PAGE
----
• I learned that – generally – you use which when there’s a comma, and that when there’s not, which I didn’t know before.
  • Life can be considered an extended experiment, in that there is no failure in the lab – only results.
  • Keep company with those who make you better.
  • BAKE and BROIL may result in the ‘same’ oven temperature, but they produce entirely different results.
  • My rules fit in my wallet. A lot of people have rules that fill libraries.
  • In 1801 we couldn’t have the “When does life begin?” debate that we have now because we know so much more now than we did then. In 2201, we’ll undoubtedly know much more that we know now, so we can expect the debate to change as our knowledge and understanding change.
  • I learned that the Internet has become pervasive when I overheard two 60-something women discussing their multiple Yahoo and Excite email accounts in a Denny’s coffee shop in South Bend, Indiana.
  • We all make our own measures, and we each measure with a different yardstick.
  • Abraham Maslow: “Our real guilt is not living up to our potential.”
  • Barbara Winter: “Go in the direction of your dreams, not your fears.”
  • I learned that we teach kids to become crazy like we are when I interviewed a high school kid for a Career Day exercise. Half of his resume dealt with band and his musical accomplishments and passions, but he said he was going to college to study engineering because “my dad’s an engineer and that’s how I can best support a family.”
  • At some point in your life, you have to start creating your own wisdom.
  • As you grow older and have more life experiences, you begin to understand that “some of the life commandments you learned growing up just don’t work anymore.” – Robert Babb
  • Single is not a 4-letter word.
  • Ralph W. Emerson: “The voyage of the best ship is a zigzag line of a hundred tacks. See the line from a sufficient distance, and it straightens itself to the average tendency. Your genuine action will explain itself, and will explain your other genuine actions. Your conformity explains nothing.”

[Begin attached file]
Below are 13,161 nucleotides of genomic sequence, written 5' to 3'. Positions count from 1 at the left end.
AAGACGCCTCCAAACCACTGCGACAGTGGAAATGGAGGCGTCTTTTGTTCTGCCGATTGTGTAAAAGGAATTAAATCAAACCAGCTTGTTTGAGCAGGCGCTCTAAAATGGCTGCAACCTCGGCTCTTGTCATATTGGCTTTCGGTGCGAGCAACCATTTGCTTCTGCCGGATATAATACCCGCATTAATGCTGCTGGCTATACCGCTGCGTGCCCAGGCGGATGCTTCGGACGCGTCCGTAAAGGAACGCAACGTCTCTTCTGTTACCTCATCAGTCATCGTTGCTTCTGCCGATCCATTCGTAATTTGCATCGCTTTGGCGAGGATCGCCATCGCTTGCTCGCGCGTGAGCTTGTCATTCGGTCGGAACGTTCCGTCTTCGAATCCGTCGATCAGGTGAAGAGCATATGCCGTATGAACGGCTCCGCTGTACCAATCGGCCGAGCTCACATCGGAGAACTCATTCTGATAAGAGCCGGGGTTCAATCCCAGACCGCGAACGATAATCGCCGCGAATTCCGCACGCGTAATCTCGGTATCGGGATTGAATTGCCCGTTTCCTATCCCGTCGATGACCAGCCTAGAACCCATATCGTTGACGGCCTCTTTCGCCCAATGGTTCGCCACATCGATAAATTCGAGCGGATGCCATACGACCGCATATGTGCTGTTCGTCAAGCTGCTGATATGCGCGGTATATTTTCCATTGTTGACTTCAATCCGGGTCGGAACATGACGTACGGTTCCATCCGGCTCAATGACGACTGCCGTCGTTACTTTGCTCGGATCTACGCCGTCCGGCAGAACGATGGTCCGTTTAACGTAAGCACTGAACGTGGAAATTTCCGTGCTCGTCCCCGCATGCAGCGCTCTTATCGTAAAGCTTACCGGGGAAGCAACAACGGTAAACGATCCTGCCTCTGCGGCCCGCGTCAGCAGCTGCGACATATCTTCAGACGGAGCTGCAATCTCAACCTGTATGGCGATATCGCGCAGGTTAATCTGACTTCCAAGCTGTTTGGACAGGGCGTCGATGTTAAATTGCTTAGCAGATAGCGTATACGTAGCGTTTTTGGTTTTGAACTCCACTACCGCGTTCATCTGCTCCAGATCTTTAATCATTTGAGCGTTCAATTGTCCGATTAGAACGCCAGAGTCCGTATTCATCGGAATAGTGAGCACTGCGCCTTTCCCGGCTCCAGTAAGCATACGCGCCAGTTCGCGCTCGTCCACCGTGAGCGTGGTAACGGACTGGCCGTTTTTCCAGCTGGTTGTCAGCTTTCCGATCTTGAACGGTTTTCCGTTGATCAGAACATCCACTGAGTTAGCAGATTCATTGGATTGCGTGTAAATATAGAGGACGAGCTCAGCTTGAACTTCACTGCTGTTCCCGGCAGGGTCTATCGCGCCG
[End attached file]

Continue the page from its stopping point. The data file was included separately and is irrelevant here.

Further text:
• People don’t need expert opinions nearly as much as they need insightful listeners.
  • The presidential election was a good example of the notion that once you’re inside the margin of error, you’re entered “The Non-Sense Zone”. Be careful of the inherent fallacies that will befall you when you make the first cut with a chain saw, then attempt the second with a scalpel.
  • Einstein: “The problems that exist in the world cannot be solved by the level of thinking that created them.”
  • If it’s “too close to call” … DON’T!
  • A lot of people need to learn how to be less literal. A hammer can be used for more than driving nails.
  • Wisdom from a friend’s daddy: “I wish I could buy her for what she’s worth and sell her for what she thinks she’s worth.”
  • And I’ve learned that I miss my mother more now than when she died four years ago. Part of it is due to the fact that I’ve recently become very aware of how much of me is due to her. Part of it is that I really regret she can’t see how my daughter has grown and developed and will all-too-soon graduate from high school. And part of it is because I still carry her admonishment to me as an 8th-grader that I wasn’t making the most of my natural abilities and talents.

Here’s to all you’ve learned in 2000, and to the lessons we’ll learn together in 2001 – the year of HAL.